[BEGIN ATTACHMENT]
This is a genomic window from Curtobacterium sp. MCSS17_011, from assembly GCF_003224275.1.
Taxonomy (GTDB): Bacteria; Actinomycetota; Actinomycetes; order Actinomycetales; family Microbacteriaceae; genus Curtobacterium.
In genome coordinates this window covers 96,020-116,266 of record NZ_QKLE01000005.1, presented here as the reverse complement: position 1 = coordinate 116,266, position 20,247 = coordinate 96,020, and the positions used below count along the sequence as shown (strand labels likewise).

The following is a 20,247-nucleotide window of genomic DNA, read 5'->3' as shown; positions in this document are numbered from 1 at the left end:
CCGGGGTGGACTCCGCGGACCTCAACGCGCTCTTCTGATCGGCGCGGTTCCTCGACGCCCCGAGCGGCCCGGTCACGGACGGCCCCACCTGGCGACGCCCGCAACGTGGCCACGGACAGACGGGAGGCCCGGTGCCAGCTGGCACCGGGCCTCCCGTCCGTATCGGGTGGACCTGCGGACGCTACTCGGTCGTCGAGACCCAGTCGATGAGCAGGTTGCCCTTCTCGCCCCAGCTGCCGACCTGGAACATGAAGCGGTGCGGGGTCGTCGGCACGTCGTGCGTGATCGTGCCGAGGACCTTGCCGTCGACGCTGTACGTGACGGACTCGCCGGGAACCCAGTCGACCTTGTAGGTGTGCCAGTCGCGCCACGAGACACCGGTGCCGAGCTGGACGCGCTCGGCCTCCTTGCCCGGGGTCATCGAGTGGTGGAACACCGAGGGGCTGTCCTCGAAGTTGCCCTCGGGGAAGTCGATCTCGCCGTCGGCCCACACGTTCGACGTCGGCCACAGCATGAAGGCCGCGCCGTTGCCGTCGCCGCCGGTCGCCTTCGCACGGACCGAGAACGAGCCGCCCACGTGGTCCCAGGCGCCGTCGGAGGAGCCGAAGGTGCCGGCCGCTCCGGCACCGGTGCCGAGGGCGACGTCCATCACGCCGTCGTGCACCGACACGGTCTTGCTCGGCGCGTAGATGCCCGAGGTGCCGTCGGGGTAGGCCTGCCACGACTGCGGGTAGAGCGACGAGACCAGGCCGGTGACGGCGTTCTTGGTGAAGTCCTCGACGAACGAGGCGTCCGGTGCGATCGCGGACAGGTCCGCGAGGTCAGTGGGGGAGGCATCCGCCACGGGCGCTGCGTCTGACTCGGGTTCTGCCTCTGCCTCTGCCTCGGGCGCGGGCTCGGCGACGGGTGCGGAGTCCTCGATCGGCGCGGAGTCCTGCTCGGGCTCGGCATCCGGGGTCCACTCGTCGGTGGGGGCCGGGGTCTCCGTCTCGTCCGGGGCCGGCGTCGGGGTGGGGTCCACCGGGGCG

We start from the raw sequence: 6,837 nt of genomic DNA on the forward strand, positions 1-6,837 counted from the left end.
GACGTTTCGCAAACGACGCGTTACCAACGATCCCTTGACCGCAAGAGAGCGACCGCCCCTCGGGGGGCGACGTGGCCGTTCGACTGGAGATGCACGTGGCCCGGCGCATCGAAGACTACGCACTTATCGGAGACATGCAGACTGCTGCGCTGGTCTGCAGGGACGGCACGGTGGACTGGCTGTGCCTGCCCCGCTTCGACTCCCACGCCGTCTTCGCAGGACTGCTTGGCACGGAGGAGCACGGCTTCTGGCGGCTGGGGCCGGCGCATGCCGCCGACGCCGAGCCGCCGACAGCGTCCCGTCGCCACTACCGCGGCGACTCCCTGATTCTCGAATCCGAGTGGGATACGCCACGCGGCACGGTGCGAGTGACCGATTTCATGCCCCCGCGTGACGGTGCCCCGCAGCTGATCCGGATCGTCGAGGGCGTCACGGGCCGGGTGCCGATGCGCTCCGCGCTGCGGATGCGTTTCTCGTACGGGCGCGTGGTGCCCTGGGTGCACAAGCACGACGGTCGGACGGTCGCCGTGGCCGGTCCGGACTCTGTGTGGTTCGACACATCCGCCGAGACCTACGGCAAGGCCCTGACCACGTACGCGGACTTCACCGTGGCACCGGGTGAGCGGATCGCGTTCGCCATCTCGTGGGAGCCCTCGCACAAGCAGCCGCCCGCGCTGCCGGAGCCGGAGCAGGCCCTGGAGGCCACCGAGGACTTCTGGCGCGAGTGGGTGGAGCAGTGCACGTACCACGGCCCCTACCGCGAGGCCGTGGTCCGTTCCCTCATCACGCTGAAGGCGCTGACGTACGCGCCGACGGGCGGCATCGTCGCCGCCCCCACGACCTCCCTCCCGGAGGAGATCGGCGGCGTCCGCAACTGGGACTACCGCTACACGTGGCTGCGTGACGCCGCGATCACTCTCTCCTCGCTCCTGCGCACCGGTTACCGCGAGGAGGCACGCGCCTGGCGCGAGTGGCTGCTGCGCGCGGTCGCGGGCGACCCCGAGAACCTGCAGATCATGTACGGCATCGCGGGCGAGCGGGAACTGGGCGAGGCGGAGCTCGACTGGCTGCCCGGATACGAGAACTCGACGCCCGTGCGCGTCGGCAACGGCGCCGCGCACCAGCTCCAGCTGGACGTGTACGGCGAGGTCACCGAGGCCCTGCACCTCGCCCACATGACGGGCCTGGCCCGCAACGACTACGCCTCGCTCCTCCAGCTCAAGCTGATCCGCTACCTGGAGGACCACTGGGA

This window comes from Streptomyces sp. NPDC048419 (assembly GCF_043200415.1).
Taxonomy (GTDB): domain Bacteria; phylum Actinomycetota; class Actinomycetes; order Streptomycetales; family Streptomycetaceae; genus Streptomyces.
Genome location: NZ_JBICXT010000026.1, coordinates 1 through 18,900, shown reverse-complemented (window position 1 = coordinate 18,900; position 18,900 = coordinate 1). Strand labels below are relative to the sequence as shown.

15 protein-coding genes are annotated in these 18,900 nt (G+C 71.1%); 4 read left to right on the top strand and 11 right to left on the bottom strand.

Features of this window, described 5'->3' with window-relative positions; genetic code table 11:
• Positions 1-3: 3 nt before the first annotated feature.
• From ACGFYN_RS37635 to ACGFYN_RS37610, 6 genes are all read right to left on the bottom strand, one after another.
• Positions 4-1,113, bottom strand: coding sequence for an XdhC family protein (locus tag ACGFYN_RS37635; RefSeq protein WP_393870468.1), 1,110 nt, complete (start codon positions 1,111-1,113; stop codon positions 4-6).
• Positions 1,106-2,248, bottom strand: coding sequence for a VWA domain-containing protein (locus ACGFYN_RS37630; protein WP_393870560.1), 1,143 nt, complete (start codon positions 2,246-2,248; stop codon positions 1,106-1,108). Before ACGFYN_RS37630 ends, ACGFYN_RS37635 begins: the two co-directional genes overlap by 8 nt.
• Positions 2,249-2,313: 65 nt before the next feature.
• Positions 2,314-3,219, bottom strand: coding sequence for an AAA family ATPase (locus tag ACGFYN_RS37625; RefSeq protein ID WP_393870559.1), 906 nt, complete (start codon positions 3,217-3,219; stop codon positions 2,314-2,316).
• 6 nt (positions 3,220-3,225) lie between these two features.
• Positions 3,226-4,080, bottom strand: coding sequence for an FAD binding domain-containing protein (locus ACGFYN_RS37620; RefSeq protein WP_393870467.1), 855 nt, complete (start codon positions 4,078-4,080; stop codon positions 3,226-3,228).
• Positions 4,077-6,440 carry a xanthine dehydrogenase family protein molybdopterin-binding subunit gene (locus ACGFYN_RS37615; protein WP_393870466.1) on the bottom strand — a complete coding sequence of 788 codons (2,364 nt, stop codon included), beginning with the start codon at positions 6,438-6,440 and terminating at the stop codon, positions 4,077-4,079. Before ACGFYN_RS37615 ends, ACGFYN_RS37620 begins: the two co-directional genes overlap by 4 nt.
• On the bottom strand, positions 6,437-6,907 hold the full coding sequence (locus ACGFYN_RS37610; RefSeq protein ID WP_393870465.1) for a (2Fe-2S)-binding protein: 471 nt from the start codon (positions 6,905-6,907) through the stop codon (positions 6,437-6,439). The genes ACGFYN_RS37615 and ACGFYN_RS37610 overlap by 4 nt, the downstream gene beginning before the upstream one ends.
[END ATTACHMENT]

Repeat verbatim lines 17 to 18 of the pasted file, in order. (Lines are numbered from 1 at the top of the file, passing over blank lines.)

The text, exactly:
• Positions 2,249-2,313: 65 nt before the next feature.
• Positions 2,314-3,219, bottom strand: coding sequence for an AAA family ATPase (locus tag ACGFYN_RS37625; RefSeq protein ID WP_393870559.1), 906 nt, complete (start codon positions 3,217-3,219; stop codon positions 2,314-2,316).